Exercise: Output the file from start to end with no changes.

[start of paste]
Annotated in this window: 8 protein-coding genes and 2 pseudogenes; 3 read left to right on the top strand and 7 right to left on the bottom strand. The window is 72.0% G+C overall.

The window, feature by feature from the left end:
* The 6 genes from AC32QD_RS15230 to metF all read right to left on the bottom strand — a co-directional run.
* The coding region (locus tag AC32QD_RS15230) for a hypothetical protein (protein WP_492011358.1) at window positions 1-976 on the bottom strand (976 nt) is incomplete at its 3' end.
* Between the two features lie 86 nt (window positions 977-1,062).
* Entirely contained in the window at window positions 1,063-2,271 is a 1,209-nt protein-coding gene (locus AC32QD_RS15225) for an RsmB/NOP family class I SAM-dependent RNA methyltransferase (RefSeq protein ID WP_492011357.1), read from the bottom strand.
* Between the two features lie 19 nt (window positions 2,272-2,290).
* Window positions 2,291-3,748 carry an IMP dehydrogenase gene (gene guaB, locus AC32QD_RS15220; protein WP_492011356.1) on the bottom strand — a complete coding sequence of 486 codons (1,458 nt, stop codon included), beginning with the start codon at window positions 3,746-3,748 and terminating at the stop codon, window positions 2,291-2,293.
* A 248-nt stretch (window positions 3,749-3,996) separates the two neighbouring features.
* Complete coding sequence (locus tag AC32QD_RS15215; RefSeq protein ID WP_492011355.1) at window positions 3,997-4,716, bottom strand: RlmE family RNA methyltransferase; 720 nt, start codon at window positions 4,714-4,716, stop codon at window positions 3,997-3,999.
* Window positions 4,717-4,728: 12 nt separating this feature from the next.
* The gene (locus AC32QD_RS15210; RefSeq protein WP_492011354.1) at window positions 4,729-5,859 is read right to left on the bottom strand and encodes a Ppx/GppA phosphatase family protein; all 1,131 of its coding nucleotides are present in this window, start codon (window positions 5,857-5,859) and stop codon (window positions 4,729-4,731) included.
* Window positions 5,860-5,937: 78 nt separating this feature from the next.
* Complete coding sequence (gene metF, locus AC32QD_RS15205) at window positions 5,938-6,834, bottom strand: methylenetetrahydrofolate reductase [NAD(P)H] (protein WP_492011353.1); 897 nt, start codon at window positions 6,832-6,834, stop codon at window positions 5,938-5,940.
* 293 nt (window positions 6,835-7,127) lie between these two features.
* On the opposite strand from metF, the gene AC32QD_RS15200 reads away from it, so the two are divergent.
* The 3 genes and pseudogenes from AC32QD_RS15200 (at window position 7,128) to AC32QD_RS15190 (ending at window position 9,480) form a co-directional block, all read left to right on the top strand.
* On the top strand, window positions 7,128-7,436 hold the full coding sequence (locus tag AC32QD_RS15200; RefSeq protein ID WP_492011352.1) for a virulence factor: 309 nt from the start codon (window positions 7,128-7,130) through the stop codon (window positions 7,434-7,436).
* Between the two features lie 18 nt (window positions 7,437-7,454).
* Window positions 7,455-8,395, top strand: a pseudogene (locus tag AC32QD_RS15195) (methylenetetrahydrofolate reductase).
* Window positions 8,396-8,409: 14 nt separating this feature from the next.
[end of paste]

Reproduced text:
Annotated in this window: 8 protein-coding genes and 2 pseudogenes; 3 read left to right on the top strand and 7 right to left on the bottom strand. The window is 72.0% G+C overall.

The window, feature by feature from the left end:
* The 6 genes from AC32QD_RS15230 to metF all read right to left on the bottom strand — a co-directional run.
* The coding region (locus tag AC32QD_RS15230) for a hypothetical protein (protein WP_492011358.1) at window positions 1-976 on the bottom strand (976 nt) is incomplete at its 3' end.
* Between the two features lie 86 nt (window positions 977-1,062).
* Entirely contained in the window at window positions 1,063-2,271 is a 1,209-nt protein-coding gene (locus AC32QD_RS15225) for an RsmB/NOP family class I SAM-dependent RNA methyltransferase (RefSeq protein ID WP_492011357.1), read from the bottom strand.
* Between the two features lie 19 nt (window positions 2,272-2,290).
* Window positions 2,291-3,748 carry an IMP dehydrogenase gene (gene guaB, locus AC32QD_RS15220; protein WP_492011356.1) on the bottom strand — a complete coding sequence of 486 codons (1,458 nt, stop codon included), beginning with the start codon at window positions 3,746-3,748 and terminating at the stop codon, window positions 2,291-2,293.
* A 248-nt stretch (window positions 3,749-3,996) separates the two neighbouring features.
* Complete coding sequence (locus tag AC32QD_RS15215; RefSeq protein ID WP_492011355.1) at window positions 3,997-4,716, bottom strand: RlmE family RNA methyltransferase; 720 nt, start codon at window positions 4,714-4,716, stop codon at window positions 3,997-3,999.
* Window positions 4,717-4,728: 12 nt separating this feature from the next.
* The gene (locus AC32QD_RS15210; RefSeq protein WP_492011354.1) at window positions 4,729-5,859 is read right to left on the bottom strand and encodes a Ppx/GppA phosphatase family protein; all 1,131 of its coding nucleotides are present in this window, start codon (window positions 5,857-5,859) and stop codon (window positions 4,729-4,731) included.
* Window positions 5,860-5,937: 78 nt separating this feature from the next.
* Complete coding sequence (gene metF, locus AC32QD_RS15205) at window positions 5,938-6,834, bottom strand: methylenetetrahydrofolate reductase [NAD(P)H] (protein WP_492011353.1); 897 nt, start codon at window positions 6,832-6,834, stop codon at window positions 5,938-5,940.
* 293 nt (window positions 6,835-7,127) lie between these two features.
* On the opposite strand from metF, the gene AC32QD_RS15200 reads away from it, so the two are divergent.
* The 3 genes and pseudogenes from AC32QD_RS15200 (at window position 7,128) to AC32QD_RS15190 (ending at window position 9,480) form a co-directional block, all read left to right on the top strand.
* On the top strand, window positions 7,128-7,436 hold the full coding sequence (locus tag AC32QD_RS15200; RefSeq protein ID WP_492011352.1) for a virulence factor: 309 nt from the start codon (window positions 7,128-7,130) through the stop codon (window positions 7,434-7,436).
* Between the two features lie 18 nt (window positions 7,437-7,454).
* Window positions 7,455-8,395, top strand: a pseudogene (locus tag AC32QD_RS15195) (methylenetetrahydrofolate reductase).
* Window positions 8,396-8,409: 14 nt separating this feature from the next.